Friday, July 3, 2015

Open Data: Economic Development & Spending Tax Dollars Most Effectively

If you read yesterday’s post, “36 Benefits of Civic Hacking,” you probably saw at least one benefit that seemed worthwhile to you.

But you might wonder, “Do those benefits from open data and civic hacking have value in terms of cold, hard cash?”

I mean, it’s all well and good that “Is It Recycling Week?” (IIRW) will tell me if I should put out my recycle bin tonight for the garbage truck to pick up tomorrow morning. But if I spend my time trying to build something with open data, or if the government makes open data available and supports civic hacking, is that a cost-effective use of time and money?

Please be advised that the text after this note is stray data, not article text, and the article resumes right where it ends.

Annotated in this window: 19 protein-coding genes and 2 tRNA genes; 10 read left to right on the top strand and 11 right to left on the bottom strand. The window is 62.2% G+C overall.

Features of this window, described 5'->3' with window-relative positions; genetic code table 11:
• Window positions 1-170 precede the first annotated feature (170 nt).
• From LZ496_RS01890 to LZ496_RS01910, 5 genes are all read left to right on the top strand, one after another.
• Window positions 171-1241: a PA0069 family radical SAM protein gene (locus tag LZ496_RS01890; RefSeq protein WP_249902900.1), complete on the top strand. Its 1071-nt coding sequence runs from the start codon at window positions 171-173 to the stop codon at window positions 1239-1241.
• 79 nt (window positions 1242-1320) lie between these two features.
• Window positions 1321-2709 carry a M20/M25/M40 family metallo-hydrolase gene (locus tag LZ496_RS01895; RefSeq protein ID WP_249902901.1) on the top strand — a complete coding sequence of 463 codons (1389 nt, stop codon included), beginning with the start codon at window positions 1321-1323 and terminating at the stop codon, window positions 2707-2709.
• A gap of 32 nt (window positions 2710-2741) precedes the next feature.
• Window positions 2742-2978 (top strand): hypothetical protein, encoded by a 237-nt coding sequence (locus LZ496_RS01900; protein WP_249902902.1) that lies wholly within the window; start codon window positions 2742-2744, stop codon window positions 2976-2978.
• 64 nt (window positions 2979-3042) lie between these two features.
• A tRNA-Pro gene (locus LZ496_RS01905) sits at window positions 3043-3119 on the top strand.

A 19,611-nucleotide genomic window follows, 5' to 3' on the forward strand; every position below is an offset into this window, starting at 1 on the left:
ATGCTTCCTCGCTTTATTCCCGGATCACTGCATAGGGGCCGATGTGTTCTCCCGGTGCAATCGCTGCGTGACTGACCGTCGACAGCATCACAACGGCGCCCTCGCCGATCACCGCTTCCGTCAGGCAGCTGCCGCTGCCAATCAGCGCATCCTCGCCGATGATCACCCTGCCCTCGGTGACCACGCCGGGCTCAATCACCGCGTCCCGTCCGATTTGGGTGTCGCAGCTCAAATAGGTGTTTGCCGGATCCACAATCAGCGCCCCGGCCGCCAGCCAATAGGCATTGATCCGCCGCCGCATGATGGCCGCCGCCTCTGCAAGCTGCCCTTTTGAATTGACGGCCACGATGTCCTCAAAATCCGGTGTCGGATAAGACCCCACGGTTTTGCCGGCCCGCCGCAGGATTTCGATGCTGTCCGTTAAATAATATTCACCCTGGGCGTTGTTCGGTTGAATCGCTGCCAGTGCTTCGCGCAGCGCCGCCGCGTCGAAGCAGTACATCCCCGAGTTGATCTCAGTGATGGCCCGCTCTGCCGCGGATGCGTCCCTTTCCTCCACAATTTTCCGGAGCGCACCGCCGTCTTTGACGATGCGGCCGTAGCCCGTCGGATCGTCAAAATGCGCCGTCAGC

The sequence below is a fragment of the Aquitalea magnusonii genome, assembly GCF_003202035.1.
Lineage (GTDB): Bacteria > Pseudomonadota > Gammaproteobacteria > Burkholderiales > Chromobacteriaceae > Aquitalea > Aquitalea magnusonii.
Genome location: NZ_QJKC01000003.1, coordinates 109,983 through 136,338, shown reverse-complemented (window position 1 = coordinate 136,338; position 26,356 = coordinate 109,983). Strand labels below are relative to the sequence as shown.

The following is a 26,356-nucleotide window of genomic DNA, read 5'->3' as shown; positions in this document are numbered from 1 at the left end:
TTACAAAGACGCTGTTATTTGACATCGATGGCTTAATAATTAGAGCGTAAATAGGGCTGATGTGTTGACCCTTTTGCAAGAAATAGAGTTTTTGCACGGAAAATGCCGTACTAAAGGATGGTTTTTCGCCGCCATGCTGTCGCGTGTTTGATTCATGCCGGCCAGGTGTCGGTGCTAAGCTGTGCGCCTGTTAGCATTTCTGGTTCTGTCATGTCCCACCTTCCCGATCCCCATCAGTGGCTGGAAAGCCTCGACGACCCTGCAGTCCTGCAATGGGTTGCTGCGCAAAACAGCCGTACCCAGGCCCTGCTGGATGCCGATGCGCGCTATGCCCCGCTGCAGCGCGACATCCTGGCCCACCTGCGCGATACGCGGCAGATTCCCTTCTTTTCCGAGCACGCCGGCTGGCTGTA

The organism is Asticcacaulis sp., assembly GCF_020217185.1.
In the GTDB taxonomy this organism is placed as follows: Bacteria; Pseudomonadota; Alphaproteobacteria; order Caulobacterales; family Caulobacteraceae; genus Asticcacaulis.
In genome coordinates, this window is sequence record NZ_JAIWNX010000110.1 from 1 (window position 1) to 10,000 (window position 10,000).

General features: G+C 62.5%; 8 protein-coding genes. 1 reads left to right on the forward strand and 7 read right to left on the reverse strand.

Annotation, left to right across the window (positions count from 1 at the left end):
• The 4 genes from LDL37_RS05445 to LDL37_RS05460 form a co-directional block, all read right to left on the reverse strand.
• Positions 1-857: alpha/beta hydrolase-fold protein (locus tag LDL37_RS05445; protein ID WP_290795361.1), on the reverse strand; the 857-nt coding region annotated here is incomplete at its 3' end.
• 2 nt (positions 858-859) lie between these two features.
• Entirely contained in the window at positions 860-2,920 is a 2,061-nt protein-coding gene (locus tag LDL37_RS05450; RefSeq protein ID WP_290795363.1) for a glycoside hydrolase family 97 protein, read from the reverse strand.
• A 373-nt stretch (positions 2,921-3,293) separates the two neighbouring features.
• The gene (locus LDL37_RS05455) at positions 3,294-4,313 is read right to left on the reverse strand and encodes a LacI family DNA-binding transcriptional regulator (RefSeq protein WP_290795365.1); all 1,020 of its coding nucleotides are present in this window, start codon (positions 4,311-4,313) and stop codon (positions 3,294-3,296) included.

Some civic hacks will be done because they bring convenience (like IIRW) or they make life a little easier for you (like a civic hack to help you choose which school to send your kids to ) or for someone else (like Adopt-A-Hydrant).

Other aspects of open data and civic hacking have definite impact on civic engagement, although the dollar value of this is challenging to pin down. Voting hacks like the Voting Information Project, TurboVote or Vote411 increase voter turnout and voter knowledge about candidates and issues on the ballot. And to the extent that civic engagement builds trust in your city or county, that data and those hacks are giving the government something that money can’t buy. I really like the way Mark Headd addresses this topic in “Civic Tech Fundamentals.”